I'm back, after far too long away from my oven. One
And so, faced with a loaf of white bread and whole milk (which I never use, preferring to chew my calories), I made the only prudent decision -- to transform the leftovers into a delicious bread pudding. This is the bread pudding of my dreams, rich and custard-y. In fact, it was more liked baked custard than what we know today as bread pudding.
The recipe instructs "crumbling" the bread; most bread pudding recipes in the early- to-mid 20th century were were simply vehicles to "use up" stale bread. But the super-preserved supermarket bread in my refrigerator was still fresh, so I cubed it. It took about 3.5 slices to fill the three-cup measure.
The bread cubes and sugar are placed in a bowl and covered with the hot milk for ten minutes.
Two very well beaten eggs (below) are added to the mixture, along with salt, vanilla, lemon extract and melted butter.
The batter is very liquid-y. Pour into an 8 x 8 (or similar size pan). I lined it with aluminum foil, mostly to save clean-up time.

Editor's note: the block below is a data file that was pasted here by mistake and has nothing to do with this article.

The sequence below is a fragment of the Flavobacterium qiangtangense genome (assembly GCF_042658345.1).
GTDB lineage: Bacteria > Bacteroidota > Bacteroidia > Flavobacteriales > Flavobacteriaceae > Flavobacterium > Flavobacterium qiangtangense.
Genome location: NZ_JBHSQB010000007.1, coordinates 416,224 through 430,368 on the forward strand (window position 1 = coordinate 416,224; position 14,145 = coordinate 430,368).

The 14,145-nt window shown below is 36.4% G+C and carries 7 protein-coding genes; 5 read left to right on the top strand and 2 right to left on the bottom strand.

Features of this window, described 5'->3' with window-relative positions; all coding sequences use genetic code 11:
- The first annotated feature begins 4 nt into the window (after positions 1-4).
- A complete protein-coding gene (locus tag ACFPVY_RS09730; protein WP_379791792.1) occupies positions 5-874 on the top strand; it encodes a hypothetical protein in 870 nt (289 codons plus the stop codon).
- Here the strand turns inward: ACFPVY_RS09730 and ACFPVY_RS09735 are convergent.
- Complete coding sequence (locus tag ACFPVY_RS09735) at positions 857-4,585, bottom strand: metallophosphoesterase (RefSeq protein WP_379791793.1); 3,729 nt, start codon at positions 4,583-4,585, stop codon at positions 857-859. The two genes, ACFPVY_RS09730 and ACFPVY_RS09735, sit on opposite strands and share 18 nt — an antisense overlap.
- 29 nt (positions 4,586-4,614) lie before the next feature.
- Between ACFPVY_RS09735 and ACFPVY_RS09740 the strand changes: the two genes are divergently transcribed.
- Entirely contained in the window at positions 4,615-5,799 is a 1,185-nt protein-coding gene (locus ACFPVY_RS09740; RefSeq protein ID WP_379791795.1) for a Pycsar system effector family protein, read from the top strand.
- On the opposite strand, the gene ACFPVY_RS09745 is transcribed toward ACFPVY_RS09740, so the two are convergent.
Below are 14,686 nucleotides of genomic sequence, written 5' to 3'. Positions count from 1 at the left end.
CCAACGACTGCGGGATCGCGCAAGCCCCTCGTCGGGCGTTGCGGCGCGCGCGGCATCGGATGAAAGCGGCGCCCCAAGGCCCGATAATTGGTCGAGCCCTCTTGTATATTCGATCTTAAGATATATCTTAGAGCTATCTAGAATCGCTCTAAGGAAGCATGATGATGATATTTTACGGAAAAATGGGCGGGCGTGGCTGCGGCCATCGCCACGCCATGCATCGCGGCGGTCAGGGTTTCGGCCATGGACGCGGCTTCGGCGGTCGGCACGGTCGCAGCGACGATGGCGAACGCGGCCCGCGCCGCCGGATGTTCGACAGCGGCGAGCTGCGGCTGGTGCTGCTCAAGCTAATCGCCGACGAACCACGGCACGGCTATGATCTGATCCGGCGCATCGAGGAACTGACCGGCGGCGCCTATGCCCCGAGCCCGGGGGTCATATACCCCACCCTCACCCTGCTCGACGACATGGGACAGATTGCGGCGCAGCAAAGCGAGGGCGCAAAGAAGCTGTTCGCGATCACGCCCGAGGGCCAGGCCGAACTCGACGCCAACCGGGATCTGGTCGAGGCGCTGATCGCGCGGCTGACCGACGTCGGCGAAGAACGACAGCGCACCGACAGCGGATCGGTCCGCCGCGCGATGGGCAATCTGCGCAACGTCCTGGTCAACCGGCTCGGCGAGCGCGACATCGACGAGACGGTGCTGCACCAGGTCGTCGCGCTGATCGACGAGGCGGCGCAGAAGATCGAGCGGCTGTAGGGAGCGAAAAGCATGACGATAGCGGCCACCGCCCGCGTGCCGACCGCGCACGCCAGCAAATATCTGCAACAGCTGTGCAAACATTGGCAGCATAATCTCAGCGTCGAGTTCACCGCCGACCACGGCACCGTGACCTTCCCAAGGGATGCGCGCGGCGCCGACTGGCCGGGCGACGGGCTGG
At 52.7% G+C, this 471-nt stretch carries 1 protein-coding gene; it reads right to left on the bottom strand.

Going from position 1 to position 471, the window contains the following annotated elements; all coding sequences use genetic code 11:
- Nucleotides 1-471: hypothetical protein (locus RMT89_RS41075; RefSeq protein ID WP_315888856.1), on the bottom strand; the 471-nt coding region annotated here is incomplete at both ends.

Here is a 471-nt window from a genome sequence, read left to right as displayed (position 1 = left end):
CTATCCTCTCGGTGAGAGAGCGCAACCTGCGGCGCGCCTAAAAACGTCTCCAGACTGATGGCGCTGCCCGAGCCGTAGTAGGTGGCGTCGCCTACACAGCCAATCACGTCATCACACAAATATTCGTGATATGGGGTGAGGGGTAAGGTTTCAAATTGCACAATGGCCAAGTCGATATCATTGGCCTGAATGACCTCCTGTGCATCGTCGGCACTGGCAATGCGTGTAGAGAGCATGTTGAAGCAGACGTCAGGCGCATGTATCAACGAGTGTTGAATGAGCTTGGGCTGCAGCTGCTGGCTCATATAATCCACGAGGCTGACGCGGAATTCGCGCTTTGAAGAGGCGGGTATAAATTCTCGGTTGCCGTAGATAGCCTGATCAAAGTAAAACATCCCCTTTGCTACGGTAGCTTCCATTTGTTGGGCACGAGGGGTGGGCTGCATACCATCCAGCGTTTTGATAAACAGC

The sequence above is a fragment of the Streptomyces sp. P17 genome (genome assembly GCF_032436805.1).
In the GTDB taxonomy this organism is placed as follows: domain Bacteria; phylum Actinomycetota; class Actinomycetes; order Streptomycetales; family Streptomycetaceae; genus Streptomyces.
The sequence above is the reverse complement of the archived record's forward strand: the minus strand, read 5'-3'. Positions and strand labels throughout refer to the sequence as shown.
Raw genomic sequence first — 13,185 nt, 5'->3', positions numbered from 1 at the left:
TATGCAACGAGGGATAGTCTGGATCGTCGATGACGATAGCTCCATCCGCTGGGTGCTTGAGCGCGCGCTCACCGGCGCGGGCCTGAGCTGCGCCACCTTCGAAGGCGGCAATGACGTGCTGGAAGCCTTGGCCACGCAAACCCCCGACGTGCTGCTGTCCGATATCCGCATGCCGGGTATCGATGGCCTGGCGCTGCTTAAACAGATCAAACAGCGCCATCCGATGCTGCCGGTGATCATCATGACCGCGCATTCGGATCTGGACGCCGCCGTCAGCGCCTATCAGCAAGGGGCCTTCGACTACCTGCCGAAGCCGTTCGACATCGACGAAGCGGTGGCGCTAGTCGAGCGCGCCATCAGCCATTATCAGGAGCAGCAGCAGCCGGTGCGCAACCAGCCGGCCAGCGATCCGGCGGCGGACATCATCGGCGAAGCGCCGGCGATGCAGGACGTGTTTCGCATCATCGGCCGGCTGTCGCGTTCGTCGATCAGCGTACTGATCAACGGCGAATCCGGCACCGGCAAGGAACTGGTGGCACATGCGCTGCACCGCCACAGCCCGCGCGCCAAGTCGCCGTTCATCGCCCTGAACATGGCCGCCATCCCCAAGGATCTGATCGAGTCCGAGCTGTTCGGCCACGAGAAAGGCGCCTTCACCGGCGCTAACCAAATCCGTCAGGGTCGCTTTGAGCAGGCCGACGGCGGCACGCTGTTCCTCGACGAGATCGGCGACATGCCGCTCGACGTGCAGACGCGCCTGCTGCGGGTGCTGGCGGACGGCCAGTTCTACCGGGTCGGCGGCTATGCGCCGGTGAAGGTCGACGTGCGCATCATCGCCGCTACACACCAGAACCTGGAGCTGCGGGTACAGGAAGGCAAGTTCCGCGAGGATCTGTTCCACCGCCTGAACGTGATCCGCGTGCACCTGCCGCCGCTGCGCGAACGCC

The bread pudding pan is then placed inside a larger one (below). Add hot water to the larger pan (most easily accomplished after it is on the oven rack, to avoid spilling). This water bath helps the custard cook at a more constant temperature, insuring a better result.
My custard did not come out perfectly, despite the water bath. (It is a bit weepy, which may be hard to see in the photograph.) I got "involved" with Facebook while it was in the oven and let it bake a bit too long. Still, it was delicious, even if the consistency was not absolutely perfect.
I had to let this bake for over one hour, not the 45 minutes called for, as it was still quite loose at that point. The custard should jiggle a bit, but not be too firm. It will continue to bake as it cools in the hot liquid. Remove from the pan, plate and add a sprinkling of cinnamon on top for both appearance and flavor. And then, enjoy!